Returning to the Woodstock Square to film the Super Bowl commercial was super-special. Bill is one of the best actors I have ever worked with. There was never a take where he wasn’t in the moment a hundred percent, and a la Ed K. Martin, told the truth. They brought me in from the airport for the commercial, and Bill is there at the bar. He said, “Do you want to have a drink?”, and I said, “Sure,” so we sat down, and this was the day before we were going to shoot the commercial. Bill said, “Do you remember much about shooting ‘Groundhog Day’?” And I go, “Bill, I remember a lot.” He says, “Tell me about the first day because I don’t remember any of it,” so I told him the stories I told you. I also reminded him of the day that he looked at the crowd of 500 people and said, “These people need danishes.” He had me come with him to the donut shop and Bill pulled out a wad of money, put it on the counter and said, “Give me every donut, muffin and danish you have.” He piled up the boxes on my arms, then started throwing the donuts to the crowd and they started screaming.
This is before we had shot anything, and I thought, ‘What a brilliant move.’ In one moment, Bill unified the entire town when they could’ve been put off about a movie disrupting everything. I also recalled how Bill and I initially had nine street scenes, and it was cut down to five. Harold Ramis had not decided what the day of the movie would be because it had to be repeated meteorologically, and since we are shooting outside of Chicago, you get every kind of weather. So Bill and I had no schedule. We were both put on “will notify,” so we had to be near a telephone, and if the weather changed and Bill is working on another scene, Harold would round up the troops and say, “Get Stephen, get Bill—we have to do the street scene number one in the snow,” or the rain, or the fog, or the sleet, or the hail, or the sunshine. So Bill and I did all of those street scenes in every weather condition. At the end of it, Harold picked the gloomy day to be the day that is repeated, and when the snow starts to fall, that is when time starts.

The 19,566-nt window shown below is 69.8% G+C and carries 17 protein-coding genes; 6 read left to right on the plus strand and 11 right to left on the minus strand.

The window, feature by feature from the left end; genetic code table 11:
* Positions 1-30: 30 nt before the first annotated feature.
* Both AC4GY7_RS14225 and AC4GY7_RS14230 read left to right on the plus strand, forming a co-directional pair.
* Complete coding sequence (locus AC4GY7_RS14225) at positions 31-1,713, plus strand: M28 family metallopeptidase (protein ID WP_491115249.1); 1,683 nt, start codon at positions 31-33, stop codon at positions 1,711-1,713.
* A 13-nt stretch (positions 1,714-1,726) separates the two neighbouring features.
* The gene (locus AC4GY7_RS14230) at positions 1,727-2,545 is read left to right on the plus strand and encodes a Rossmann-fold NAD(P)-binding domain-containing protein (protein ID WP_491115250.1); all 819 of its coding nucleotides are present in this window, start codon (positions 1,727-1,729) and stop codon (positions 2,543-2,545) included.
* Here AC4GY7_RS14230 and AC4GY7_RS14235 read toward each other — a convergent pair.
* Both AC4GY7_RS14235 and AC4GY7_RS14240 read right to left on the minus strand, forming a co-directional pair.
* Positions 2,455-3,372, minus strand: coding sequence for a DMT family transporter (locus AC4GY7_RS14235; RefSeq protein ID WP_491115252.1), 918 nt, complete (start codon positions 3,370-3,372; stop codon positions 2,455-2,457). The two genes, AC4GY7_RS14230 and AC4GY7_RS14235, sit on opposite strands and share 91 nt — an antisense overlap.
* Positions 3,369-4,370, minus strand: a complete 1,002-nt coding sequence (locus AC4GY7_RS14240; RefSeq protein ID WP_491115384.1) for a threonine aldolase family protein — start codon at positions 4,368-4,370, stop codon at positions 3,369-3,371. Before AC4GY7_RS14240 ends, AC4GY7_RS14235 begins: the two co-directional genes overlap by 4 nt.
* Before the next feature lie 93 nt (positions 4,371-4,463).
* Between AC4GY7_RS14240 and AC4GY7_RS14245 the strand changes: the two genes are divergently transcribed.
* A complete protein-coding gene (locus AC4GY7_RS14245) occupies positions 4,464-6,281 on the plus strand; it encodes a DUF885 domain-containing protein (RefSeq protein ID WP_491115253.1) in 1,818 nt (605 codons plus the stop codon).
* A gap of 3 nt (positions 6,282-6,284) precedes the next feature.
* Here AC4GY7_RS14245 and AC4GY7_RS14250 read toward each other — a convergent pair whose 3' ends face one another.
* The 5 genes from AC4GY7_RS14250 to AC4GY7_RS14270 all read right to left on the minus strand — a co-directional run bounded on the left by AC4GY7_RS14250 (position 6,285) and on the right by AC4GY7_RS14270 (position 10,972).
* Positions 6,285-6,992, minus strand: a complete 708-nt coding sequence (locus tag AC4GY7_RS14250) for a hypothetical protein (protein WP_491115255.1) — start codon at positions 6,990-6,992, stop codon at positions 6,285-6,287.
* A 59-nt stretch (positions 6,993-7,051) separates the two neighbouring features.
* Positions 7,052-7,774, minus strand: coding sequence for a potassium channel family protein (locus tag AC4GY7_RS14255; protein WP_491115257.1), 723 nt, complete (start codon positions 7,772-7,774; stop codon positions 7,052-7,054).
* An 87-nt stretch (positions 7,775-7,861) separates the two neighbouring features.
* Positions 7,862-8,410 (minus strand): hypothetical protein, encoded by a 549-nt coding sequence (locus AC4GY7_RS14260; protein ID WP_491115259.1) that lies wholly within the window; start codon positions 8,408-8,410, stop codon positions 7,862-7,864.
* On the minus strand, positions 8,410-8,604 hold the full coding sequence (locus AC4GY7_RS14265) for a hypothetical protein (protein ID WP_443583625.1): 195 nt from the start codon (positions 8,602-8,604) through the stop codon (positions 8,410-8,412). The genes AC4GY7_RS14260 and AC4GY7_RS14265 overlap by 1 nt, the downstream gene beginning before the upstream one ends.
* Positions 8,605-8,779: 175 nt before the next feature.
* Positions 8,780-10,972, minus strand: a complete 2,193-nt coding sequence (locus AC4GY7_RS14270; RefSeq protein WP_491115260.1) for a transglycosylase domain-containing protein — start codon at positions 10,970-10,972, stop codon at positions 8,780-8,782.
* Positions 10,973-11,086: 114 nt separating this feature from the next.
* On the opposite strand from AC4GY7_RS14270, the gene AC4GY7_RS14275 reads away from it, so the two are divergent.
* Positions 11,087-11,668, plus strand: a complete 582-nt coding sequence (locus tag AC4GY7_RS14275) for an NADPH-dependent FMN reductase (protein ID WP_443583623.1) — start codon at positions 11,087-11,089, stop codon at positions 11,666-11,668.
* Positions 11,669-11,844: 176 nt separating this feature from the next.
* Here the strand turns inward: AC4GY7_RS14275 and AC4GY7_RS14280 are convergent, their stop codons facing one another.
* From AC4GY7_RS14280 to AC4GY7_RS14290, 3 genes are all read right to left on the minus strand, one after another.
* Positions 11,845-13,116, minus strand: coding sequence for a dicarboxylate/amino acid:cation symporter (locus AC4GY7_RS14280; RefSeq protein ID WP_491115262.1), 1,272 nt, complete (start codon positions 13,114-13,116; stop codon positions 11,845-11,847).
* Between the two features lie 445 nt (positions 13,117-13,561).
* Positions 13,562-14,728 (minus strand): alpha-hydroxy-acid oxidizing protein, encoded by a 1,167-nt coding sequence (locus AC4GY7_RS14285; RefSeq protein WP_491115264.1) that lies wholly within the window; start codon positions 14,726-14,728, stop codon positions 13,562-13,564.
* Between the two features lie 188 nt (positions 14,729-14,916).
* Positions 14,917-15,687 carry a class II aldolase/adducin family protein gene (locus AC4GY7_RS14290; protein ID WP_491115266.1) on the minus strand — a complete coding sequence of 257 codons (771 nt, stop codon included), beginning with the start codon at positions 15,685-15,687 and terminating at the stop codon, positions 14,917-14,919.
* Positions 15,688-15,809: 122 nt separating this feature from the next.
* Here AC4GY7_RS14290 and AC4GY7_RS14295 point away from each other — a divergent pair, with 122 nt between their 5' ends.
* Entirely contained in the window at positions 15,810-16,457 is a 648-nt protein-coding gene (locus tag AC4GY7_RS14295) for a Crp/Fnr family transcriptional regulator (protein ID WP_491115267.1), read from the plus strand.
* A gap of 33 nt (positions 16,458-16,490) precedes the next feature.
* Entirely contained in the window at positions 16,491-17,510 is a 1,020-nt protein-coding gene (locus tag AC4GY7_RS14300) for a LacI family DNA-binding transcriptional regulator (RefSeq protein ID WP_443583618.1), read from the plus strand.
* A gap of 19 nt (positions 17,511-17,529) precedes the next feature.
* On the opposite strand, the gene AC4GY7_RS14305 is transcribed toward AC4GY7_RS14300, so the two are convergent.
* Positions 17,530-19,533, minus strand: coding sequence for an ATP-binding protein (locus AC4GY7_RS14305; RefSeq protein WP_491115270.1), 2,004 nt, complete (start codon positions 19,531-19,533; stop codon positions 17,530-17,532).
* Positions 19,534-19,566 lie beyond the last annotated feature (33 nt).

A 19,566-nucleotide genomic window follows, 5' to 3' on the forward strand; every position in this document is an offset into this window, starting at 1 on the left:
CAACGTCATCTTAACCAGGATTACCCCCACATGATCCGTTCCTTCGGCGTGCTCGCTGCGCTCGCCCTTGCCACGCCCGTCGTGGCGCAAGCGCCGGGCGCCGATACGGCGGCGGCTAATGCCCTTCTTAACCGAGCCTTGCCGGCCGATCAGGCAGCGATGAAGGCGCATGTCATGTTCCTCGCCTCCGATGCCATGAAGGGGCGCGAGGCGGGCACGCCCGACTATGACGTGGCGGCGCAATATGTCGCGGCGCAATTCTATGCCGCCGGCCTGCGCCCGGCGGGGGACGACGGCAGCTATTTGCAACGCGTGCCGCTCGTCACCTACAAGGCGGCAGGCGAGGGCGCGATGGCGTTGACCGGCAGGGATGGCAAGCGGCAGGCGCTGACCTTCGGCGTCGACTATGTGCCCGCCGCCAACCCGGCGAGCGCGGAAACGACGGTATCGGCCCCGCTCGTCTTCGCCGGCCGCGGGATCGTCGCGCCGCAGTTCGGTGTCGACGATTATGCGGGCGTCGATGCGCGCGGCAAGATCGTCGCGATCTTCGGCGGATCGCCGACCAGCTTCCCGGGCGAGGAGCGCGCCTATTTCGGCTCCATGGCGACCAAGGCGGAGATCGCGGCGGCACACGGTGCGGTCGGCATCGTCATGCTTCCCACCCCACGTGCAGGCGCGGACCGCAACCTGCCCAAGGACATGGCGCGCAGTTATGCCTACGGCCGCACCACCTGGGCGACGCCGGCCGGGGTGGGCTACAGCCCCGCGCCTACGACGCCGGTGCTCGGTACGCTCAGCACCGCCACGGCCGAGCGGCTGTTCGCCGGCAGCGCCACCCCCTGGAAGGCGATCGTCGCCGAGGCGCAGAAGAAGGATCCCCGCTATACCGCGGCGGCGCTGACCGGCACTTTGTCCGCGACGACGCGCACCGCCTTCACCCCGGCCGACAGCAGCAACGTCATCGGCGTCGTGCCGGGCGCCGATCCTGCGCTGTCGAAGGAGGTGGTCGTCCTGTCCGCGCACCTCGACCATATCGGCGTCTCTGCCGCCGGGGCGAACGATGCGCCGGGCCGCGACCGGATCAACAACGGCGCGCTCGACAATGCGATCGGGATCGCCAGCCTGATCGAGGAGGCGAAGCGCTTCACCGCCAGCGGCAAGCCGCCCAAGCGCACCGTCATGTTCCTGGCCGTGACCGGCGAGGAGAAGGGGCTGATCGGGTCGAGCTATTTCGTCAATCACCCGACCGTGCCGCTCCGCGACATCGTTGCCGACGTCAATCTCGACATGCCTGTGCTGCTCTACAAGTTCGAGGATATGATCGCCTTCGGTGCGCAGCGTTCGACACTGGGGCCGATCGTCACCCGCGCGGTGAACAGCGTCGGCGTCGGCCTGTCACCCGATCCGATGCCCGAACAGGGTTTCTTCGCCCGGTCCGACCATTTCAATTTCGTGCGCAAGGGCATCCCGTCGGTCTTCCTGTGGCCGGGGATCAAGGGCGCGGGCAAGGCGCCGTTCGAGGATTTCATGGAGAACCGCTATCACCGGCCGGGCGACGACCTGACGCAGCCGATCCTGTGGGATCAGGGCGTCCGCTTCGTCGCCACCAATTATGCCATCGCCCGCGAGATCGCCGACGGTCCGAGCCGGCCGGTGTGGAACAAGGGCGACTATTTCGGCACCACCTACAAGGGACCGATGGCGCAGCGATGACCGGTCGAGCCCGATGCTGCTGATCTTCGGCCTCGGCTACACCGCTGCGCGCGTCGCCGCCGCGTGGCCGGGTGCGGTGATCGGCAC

The only scene that does not fit the template was a result of the fact that we only had the groundhog for two hours, so when Bill steals the groundhog and starts driving, the sun came out. It is the only scene in the movie that has the sun, and Harold told John Bailey, the cinematographer, to just make it look as gloomy as he could. He did a pretty good job. John was a brilliant cinematographer, one of the best of all time. Let me close by sharing with you the most important moment I had with Harold Ramis. After the film was done, we were in Los Angeles and Trevor Albert, the producer, had a party at his house up in the mountains overlooking the Pacific Ocean. Harold Ramis showed up and we were sitting outside. He pulled out his guitar and started plucking it, and I said, “Harold, everybody is asking me all the time how long Bill is trapped in the town.” Harold just smiled and said, “Well, Stephen, it’s 10,000 years.” I asked, “Why is it 10,000 years?” He answered, “Well, I’m a practicing Buddhist, and we believe in Buddhism that it takes 10,000 years to perfect the human soul, and that is the story of ‘Groundhog Day’—the perfection of the human soul.”
The Groundhog Day Celebration honoring Harold Ramis will be held at 3pm CT at Harry Caray’s Tavern, 700 E. Grand Avenue, in Chicago’s Navy Pier. For tickets to the free event, click here.